Could you advise if you think Seraquin or Synoquin would help, and if so, should I dose separately with green lipped mussel?
Many thanks in advance.

  • Non-Executive Director

There are no significant comparative trials between all these different brands of joint supplement, so nobody can say which is going to be more effective. In our experience the product which has the largest number of positive reviews is Yumove, but that is not a scientific test. Our own product Joint Force was designed to include all the main, quality ingredients in the most economic form possible, so that should be as good as anything. Having said that I do believe that both Synoquin and Seraquin are top quality products and it might not matter too much which brand you use, as long as you include the various ingredients believed to be of benefit from a reliable source.

21 November 2014 at 9:11pm

Staffy is 13 and is really stiff after sleeping think it's back legs

Duncan Royan

Will the tablets help her she is 13 and really stiff now gets better after a walk but really bad when first wakes up. Have to lift her in and out off car now as well

  • Non-Executive Director

This sounds like the sort of degenerative joint disease ("arthritis") which most older dogs get to some extent. It often seems to affect the back legs more than the front, but it is likely that many of her joints are getting stiff and sore. This is always more evident after periods of inactivity. The joints will loosen up with a bit of gentle movement. There are a number of things which can be done to help. The most effective treatment is prescribed anti-inflammatory medication. You would need to see your vet to get this, though we can supply it for you economically if your vet provides a written prescription. Seraquin and other similar supplements do seem to provide relief from these symptoms too, though not usually very quickly. They have to be used for a few weeks usually to see much difference. There are a number of other things you can do to help, regarding weight control and sensible exercise. Regular, gentle exercise twice a day is useful. It is important to keep the joints moving, but not under excessive strain. It helps to keep up with gentle, short walks, as well as just encouraging her to get up and move about a bit during the day. Weight control has a massive impact on mobility for dogs like this. Unless she is already slim, you would help her a great deal by getting her to lose a little weight. If in doubt, feed a bit less.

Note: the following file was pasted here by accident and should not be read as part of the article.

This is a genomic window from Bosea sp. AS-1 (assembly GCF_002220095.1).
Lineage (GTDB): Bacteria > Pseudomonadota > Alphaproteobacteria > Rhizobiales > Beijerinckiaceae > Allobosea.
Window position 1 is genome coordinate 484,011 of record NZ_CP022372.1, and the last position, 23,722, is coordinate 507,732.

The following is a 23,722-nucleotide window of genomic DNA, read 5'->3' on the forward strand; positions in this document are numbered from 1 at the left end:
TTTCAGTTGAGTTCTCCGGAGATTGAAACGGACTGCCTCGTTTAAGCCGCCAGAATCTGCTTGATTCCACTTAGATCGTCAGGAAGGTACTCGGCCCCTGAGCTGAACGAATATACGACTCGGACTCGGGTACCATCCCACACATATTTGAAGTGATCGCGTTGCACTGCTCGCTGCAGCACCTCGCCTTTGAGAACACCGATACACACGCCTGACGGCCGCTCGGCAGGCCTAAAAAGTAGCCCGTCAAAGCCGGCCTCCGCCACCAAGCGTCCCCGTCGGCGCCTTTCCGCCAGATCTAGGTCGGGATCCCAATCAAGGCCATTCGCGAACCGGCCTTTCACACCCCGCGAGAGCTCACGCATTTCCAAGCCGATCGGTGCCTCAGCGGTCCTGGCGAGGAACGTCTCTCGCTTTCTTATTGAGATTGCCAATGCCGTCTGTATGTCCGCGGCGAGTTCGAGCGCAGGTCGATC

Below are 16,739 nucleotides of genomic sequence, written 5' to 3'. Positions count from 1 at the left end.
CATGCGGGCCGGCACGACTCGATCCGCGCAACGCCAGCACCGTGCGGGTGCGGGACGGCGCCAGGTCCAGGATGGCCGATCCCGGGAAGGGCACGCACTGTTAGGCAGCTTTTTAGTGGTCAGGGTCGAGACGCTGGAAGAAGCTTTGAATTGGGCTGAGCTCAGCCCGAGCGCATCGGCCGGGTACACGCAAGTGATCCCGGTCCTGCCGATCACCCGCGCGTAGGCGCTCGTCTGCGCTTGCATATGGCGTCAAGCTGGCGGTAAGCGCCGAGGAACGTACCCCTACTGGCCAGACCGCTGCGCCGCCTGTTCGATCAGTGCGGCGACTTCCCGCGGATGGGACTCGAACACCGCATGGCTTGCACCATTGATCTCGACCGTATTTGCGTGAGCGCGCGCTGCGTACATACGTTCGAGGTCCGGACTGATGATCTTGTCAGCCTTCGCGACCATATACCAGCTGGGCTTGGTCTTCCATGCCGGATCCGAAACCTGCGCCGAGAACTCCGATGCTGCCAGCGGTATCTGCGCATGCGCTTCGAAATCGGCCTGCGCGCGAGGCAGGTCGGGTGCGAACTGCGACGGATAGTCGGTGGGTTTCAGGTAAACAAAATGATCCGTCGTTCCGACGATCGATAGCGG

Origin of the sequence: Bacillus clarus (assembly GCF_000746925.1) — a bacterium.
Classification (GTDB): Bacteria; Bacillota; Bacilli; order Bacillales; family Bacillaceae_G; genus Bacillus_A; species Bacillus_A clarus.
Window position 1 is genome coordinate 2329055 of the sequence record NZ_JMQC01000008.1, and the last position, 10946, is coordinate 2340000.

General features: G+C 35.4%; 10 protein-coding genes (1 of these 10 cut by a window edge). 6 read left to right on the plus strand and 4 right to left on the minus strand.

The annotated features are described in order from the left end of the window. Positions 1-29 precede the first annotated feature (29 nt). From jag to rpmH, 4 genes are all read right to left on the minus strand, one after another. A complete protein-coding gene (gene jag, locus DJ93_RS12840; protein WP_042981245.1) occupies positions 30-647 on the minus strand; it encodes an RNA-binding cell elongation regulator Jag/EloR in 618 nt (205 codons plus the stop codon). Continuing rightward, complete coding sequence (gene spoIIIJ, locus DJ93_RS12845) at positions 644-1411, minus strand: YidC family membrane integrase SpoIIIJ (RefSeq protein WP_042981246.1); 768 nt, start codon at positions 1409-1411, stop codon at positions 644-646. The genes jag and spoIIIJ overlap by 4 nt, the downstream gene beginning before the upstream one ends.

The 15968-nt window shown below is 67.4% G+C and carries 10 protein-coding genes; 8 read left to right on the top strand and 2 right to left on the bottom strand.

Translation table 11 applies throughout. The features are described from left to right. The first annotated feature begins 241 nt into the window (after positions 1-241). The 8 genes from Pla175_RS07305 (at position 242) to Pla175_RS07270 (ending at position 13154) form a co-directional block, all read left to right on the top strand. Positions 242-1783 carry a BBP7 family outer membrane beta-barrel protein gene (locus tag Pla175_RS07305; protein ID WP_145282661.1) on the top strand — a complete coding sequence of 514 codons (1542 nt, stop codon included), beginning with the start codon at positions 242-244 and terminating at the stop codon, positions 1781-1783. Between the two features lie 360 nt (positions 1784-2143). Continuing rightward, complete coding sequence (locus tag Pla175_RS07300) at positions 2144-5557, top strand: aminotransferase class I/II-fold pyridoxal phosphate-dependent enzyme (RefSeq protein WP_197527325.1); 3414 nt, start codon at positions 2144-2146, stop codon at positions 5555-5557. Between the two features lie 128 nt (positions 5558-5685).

Seraquin will probably help and is free from side effects, but prescribed medication and weight reduction usually make even more difference.

19 August 2014 at 12:13pm

My 1year old Brittany x Elk Hound has luxating patellar in both hind legs. He is 25k and very active

Patella problem

Would a seraquin condroiton & glucosamine supplement help my 1yr old Brittany x Elk Hound who has luxating patellar in both hind legs. He is 25k and leads a very active life.

  • Non-Executive Director

Probably it will help, cannot be sure. Where there is any minor damage to the joint, these sorts of supplements seem to help to reduce the symptoms of stiffness and discomfort. A luxating patella will not be able to function as well as one in perfect position, so normal wear and tear on the joint is likely to be greatly accelerated. At some point, your dog may well show symptoms but the supplement should be able to delay/reduce these. I would recommend a supplement such as Seraquin.

13 August 2014 at 5:29pm

Stiffness in my dogs legs when she stands.

Wendy Johnson

My 3 year old St Bernard seems to be very stiff when she stands after laying for a while but after a few minutes of moving around it stops. Can you recommend anything to help this. She is 64kg.

  • Non-Executive Director

The symptoms you describe are typical for a dog with some degree of degenerative joint disease or arthritis. Your dog is not old, but as a breed they are very prone to trouble of this type. It is certainly worth a try with one of the joint supplements such as Seraquin or Yumove. There are lots of similar supplements out there and there aren't any good scientific comparisons of them to help decide which might be better. It does seem however that many dogs respond the these supplements and their mobility gradually improves over time. I would give it a try.

In addition there are some other things you can do to help with the joints. First and foremost is to keep the dog's weight down. You should only feed the amount of food which is needed to prevent the dog from being skinny. Even a little plump can be bad for mobility on a dog of this size. If your dog has bad joints, treat it accordingly. Whatever might be the right amount of food for other St Bernards, it might not be right for your dog. If in doubt, feed less. The other thing is regular but gentle exercise. It is very good to keep the joints moving and exercised, but never anything too strenuous or prolonged, even if it seems fine at the time. These dogs are usually lazy, especially if the joints are tender, so encouraging regular, frequent, gentle but limited exercise is a good idea.

Finally prescription medication is usually the most helpful for dogs like this. Talk to your vet about it, but a moderate dose of one of the NSAIDs might work wonders. We can sell them to you, but only if you send us a prescription from your vet. If long-term medication becomes necessary, this can make it much more affordable for you.

14 October 2013 at 1:02pm

Perscription

sandra hill

hi was just wanting to no if you have to have a prescription to buy these? thanks

  • Veterinary Office Assistant

No, this product does not require a prescription in order to purchase.